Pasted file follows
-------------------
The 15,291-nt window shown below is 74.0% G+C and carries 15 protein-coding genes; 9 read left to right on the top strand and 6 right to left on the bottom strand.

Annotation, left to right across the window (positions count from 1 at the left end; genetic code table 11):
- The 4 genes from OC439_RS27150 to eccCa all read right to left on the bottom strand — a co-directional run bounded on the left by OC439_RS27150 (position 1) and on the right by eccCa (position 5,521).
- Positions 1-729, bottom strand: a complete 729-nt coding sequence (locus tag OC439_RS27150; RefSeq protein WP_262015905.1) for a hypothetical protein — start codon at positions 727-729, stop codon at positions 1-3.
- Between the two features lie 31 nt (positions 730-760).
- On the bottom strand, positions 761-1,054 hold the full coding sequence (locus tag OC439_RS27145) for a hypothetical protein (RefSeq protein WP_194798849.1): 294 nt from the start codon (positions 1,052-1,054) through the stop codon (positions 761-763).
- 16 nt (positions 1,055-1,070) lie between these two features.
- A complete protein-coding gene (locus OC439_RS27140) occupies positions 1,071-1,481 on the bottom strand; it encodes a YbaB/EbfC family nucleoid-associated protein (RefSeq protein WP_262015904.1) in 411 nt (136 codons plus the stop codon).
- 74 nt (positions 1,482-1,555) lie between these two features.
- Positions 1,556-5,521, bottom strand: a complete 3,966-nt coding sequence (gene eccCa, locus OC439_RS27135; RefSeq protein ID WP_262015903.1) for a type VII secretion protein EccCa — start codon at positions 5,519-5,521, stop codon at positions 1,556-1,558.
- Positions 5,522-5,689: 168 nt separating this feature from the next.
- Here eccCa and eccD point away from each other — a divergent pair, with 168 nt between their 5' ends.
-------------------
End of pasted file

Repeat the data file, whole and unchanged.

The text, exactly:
The 15,291-nt window shown below is 74.0% G+C and carries 15 protein-coding genes; 9 read left to right on the top strand and 6 right to left on the bottom strand.

Annotation, left to right across the window (positions count from 1 at the left end; genetic code table 11):
- The 4 genes from OC439_RS27150 to eccCa all read right to left on the bottom strand — a co-directional run bounded on the left by OC439_RS27150 (position 1) and on the right by eccCa (position 5,521).
- Positions 1-729, bottom strand: a complete 729-nt coding sequence (locus tag OC439_RS27150; RefSeq protein WP_262015905.1) for a hypothetical protein — start codon at positions 727-729, stop codon at positions 1-3.
- Between the two features lie 31 nt (positions 730-760).
- On the bottom strand, positions 761-1,054 hold the full coding sequence (locus tag OC439_RS27145) for a hypothetical protein (RefSeq protein WP_194798849.1): 294 nt from the start codon (positions 1,052-1,054) through the stop codon (positions 761-763).
- 16 nt (positions 1,055-1,070) lie between these two features.
- A complete protein-coding gene (locus OC439_RS27140) occupies positions 1,071-1,481 on the bottom strand; it encodes a YbaB/EbfC family nucleoid-associated protein (RefSeq protein WP_262015904.1) in 411 nt (136 codons plus the stop codon).
- 74 nt (positions 1,482-1,555) lie between these two features.
- Positions 1,556-5,521, bottom strand: a complete 3,966-nt coding sequence (gene eccCa, locus OC439_RS27135; RefSeq protein ID WP_262015903.1) for a type VII secretion protein EccCa — start codon at positions 5,519-5,521, stop codon at positions 1,556-1,558.
- Positions 5,522-5,689: 168 nt separating this feature from the next.
- Here eccCa and eccD point away from each other — a divergent pair, with 168 nt between their 5' ends.